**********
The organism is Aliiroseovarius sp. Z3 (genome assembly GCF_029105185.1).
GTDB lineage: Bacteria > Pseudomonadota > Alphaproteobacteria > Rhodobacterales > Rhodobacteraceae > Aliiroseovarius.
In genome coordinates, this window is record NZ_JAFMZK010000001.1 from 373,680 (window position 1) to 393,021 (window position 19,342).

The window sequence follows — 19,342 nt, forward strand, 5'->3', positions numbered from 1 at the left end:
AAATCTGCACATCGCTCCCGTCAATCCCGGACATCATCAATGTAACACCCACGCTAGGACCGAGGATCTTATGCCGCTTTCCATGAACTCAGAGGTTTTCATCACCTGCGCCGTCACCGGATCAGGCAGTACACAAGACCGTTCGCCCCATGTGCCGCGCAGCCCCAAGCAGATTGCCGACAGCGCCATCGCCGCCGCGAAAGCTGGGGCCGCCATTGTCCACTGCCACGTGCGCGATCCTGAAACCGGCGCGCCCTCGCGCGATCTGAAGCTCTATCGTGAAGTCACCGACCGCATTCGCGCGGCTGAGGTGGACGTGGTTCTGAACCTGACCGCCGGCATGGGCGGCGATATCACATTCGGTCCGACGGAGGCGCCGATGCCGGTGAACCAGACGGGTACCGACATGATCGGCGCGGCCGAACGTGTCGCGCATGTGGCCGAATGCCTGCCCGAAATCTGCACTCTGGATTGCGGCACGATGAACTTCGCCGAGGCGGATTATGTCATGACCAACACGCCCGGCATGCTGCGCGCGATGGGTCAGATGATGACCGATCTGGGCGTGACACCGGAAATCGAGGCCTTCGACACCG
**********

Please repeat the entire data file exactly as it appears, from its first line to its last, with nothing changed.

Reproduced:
The organism is Aliiroseovarius sp. Z3 (genome assembly GCF_029105185.1).
GTDB lineage: Bacteria > Pseudomonadota > Alphaproteobacteria > Rhodobacterales > Rhodobacteraceae > Aliiroseovarius.
In genome coordinates, this window is record NZ_JAFMZK010000001.1 from 373,680 (window position 1) to 393,021 (window position 19,342).

The window sequence follows — 19,342 nt, forward strand, 5'->3', positions numbered from 1 at the left end:
AAATCTGCACATCGCTCCCGTCAATCCCGGACATCATCAATGTAACACCCACGCTAGGACCGAGGATCTTATGCCGCTTTCCATGAACTCAGAGGTTTTCATCACCTGCGCCGTCACCGGATCAGGCAGTACACAAGACCGTTCGCCCCATGTGCCGCGCAGCCCCAAGCAGATTGCCGACAGCGCCATCGCCGCCGCGAAAGCTGGGGCCGCCATTGTCCACTGCCACGTGCGCGATCCTGAAACCGGCGCGCCCTCGCGCGATCTGAAGCTCTATCGTGAAGTCACCGACCGCATTCGCGCGGCTGAGGTGGACGTGGTTCTGAACCTGACCGCCGGCATGGGCGGCGATATCACATTCGGTCCGACGGAGGCGCCGATGCCGGTGAACCAGACGGGTACCGACATGATCGGCGCGGCCGAACGTGTCGCGCATGTGGCCGAATGCCTGCCCGAAATCTGCACTCTGGATTGCGGCACGATGAACTTCGCCGAGGCGGATTATGTCATGACCAACACGCCCGGCATGCTGCGCGCGATGGGTCAGATGATGACCGATCTGGGCGTGACACCGGAAATCGAGGCCTTCGACACCG